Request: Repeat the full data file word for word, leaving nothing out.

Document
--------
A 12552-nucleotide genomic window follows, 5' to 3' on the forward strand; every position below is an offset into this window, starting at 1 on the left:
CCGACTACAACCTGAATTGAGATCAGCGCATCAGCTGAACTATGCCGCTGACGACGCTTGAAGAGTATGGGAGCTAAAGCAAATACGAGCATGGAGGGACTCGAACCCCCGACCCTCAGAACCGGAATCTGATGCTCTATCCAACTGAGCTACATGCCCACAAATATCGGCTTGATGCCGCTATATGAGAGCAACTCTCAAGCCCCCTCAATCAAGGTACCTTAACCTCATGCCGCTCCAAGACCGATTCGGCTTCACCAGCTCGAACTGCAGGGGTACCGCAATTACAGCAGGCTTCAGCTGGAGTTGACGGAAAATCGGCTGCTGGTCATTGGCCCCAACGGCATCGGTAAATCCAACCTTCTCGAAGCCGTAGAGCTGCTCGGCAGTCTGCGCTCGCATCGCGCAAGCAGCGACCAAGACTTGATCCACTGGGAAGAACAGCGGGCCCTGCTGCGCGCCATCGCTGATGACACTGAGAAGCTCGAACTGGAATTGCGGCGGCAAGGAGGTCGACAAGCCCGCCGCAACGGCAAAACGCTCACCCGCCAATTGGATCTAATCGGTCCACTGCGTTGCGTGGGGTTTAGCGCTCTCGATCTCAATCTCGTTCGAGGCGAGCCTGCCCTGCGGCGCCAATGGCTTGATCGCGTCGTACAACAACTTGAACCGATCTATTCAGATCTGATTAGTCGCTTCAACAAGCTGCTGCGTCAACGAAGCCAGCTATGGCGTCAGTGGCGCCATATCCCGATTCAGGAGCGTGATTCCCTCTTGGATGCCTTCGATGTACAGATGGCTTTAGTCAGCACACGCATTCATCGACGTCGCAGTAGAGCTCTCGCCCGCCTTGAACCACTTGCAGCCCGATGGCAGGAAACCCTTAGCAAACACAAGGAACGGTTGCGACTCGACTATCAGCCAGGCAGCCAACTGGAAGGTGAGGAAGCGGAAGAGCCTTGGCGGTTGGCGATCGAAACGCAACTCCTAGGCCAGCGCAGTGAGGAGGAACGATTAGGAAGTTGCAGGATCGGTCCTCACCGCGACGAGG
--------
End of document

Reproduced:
A 12552-nucleotide genomic window follows, 5' to 3' on the forward strand; every position below is an offset into this window, starting at 1 on the left:
CCGACTACAACCTGAATTGAGATCAGCGCATCAGCTGAACTATGCCGCTGACGACGCTTGAAGAGTATGGGAGCTAAAGCAAATACGAGCATGGAGGGACTCGAACCCCCGACCCTCAGAACCGGAATCTGATGCTCTATCCAACTGAGCTACATGCCCACAAATATCGGCTTGATGCCGCTATATGAGAGCAACTCTCAAGCCCCCTCAATCAAGGTACCTTAACCTCATGCCGCTCCAAGACCGATTCGGCTTCACCAGCTCGAACTGCAGGGGTACCGCAATTACAGCAGGCTTCAGCTGGAGTTGACGGAAAATCGGCTGCTGGTCATTGGCCCCAACGGCATCGGTAAATCCAACCTTCTCGAAGCCGTAGAGCTGCTCGGCAGTCTGCGCTCGCATCGCGCAAGCAGCGACCAAGACTTGATCCACTGGGAAGAACAGCGGGCCCTGCTGCGCGCCATCGCTGATGACACTGAGAAGCTCGAACTGGAATTGCGGCGGCAAGGAGGTCGACAAGCCCGCCGCAACGGCAAAACGCTCACCCGCCAATTGGATCTAATCGGTCCACTGCGTTGCGTGGGGTTTAGCGCTCTCGATCTCAATCTCGTTCGAGGCGAGCCTGCCCTGCGGCGCCAATGGCTTGATCGCGTCGTACAACAACTTGAACCGATCTATTCAGATCTGATTAGTCGCTTCAACAAGCTGCTGCGTCAACGAAGCCAGCTATGGCGTCAGTGGCGCCATATCCCGATTCAGGAGCGTGATTCCCTCTTGGATGCCTTCGATGTACAGATGGCTTTAGTCAGCACACGCATTCATCGACGTCGCAGTAGAGCTCTCGCCCGCCTTGAACCACTTGCAGCCCGATGGCAGGAAACCCTTAGCAAACACAAGGAACGGTTGCGACTCGACTATCAGCCAGGCAGCCAACTGGAAGGTGAGGAAGCGGAAGAGCCTTGGCGGTTGGCGATCGAAACGCAACTCCTAGGCCAGCGCAGTGAGGAGGAACGATTAGGAAGTTGCAGGATCGGTCCTCACCGCGACGAGG